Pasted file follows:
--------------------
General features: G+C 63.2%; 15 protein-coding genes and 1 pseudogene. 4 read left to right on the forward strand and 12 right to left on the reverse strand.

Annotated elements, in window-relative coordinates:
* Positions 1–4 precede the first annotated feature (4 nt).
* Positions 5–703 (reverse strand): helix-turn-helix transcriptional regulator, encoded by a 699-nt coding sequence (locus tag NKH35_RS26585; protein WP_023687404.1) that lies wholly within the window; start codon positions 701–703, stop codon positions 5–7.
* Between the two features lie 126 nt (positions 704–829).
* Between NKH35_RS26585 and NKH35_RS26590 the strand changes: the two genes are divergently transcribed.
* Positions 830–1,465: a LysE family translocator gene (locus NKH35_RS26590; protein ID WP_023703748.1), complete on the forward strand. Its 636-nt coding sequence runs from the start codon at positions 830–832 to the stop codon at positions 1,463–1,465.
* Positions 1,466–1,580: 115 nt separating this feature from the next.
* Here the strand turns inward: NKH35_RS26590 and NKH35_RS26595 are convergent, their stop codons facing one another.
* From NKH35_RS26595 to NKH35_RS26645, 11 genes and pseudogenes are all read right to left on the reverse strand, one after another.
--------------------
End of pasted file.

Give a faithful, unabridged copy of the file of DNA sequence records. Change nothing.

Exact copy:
General features: G+C 63.2%; 15 protein-coding genes and 1 pseudogene. 4 read left to right on the forward strand and 12 right to left on the reverse strand.

Annotated elements, in window-relative coordinates:
* Positions 1–4 precede the first annotated feature (4 nt).
* Positions 5–703 (reverse strand): helix-turn-helix transcriptional regulator, encoded by a 699-nt coding sequence (locus tag NKH35_RS26585; protein WP_023687404.1) that lies wholly within the window; start codon positions 701–703, stop codon positions 5–7.
* Between the two features lie 126 nt (positions 704–829).
* Between NKH35_RS26585 and NKH35_RS26590 the strand changes: the two genes are divergently transcribed.
* Positions 830–1,465: a LysE family translocator gene (locus NKH35_RS26590; protein ID WP_023703748.1), complete on the forward strand. Its 636-nt coding sequence runs from the start codon at positions 830–832 to the stop codon at positions 1,463–1,465.
* Positions 1,466–1,580: 115 nt separating this feature from the next.
* Here the strand turns inward: NKH35_RS26590 and NKH35_RS26595 are convergent, their stop codons facing one another.
* From NKH35_RS26595 to NKH35_RS26645, 11 genes and pseudogenes are all read right to left on the reverse strand, one after another.